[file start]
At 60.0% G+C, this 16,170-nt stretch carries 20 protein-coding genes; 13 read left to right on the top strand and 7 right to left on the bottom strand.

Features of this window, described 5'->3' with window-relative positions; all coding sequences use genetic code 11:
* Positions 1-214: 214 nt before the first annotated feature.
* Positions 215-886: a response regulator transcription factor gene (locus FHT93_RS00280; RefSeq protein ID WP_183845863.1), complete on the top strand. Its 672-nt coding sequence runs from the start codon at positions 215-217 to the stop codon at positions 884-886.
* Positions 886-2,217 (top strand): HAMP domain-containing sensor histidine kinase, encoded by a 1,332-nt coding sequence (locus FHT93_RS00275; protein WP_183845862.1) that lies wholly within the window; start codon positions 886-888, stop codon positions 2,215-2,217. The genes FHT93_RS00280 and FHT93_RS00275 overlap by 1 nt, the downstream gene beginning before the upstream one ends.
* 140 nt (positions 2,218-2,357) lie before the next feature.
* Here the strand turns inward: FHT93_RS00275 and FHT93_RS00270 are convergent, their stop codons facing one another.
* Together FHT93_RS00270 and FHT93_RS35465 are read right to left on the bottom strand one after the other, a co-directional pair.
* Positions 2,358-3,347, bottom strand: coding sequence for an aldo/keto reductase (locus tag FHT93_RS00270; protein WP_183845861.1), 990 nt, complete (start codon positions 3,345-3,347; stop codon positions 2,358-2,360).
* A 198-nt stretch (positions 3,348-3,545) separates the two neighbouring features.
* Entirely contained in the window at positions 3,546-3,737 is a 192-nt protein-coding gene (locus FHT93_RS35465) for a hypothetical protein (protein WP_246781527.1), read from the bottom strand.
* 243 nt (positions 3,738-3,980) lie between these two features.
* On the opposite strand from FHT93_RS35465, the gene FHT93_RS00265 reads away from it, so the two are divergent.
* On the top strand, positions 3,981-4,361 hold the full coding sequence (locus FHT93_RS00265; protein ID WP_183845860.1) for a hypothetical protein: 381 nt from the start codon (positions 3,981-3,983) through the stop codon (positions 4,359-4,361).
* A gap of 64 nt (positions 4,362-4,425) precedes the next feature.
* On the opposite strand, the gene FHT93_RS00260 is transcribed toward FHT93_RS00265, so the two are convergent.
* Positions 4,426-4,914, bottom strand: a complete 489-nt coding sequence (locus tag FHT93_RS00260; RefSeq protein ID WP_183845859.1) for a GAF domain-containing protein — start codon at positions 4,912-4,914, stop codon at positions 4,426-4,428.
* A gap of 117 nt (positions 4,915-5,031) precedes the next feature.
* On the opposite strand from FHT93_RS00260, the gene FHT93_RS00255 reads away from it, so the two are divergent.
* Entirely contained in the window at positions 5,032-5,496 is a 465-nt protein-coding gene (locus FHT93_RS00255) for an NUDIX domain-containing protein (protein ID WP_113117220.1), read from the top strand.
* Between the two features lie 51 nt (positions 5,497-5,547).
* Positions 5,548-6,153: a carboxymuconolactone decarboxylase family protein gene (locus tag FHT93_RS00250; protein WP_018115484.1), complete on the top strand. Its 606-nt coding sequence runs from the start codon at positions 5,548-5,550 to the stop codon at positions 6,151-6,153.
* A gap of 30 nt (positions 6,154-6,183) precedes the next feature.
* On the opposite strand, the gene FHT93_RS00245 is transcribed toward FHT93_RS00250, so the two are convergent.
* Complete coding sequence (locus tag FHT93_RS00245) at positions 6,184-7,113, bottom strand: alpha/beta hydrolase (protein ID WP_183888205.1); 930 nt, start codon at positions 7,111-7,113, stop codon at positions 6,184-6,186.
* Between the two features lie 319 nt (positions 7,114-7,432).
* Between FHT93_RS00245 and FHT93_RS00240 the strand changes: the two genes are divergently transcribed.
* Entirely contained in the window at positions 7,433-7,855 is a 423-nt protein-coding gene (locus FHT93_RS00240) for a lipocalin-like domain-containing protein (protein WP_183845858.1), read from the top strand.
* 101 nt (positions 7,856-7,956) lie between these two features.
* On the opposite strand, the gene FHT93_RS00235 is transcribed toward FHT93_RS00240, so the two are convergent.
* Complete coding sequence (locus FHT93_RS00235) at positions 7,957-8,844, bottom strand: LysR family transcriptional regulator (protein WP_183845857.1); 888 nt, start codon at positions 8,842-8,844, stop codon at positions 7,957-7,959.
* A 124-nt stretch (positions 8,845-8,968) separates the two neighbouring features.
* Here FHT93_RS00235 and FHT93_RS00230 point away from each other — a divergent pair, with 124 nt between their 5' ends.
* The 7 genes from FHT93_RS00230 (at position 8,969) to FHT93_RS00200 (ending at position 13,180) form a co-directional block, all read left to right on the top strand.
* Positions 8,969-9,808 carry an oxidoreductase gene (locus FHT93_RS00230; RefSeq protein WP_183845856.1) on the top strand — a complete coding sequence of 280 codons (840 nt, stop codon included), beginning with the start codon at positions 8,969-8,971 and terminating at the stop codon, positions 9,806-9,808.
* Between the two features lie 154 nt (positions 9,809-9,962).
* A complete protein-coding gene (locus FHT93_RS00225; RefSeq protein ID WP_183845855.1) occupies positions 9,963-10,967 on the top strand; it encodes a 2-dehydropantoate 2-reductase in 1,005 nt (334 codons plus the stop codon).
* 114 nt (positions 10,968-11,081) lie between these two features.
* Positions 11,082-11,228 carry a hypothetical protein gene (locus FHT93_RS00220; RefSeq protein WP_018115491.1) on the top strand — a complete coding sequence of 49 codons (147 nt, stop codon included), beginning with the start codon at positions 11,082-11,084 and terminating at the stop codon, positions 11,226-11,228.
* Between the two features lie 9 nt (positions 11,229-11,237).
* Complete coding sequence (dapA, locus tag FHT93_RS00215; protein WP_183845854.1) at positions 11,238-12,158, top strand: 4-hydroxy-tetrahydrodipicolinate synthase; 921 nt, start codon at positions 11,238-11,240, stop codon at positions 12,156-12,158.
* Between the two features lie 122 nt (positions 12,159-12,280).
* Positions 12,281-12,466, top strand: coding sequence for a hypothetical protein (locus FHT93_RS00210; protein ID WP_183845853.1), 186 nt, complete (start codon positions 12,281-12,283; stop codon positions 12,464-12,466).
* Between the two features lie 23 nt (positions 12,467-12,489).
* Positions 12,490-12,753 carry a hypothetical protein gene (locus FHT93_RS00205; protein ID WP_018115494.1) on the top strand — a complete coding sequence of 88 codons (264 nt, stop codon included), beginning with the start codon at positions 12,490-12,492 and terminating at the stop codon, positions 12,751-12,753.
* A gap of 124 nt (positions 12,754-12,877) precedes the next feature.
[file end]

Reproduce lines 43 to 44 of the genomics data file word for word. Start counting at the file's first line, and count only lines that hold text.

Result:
* Positions 12,281-12,466, top strand: coding sequence for a hypothetical protein (locus FHT93_RS00210; protein ID WP_183845853.1), 186 nt, complete (start codon positions 12,281-12,283; stop codon positions 12,464-12,466).
* Between the two features lie 23 nt (positions 12,467-12,489).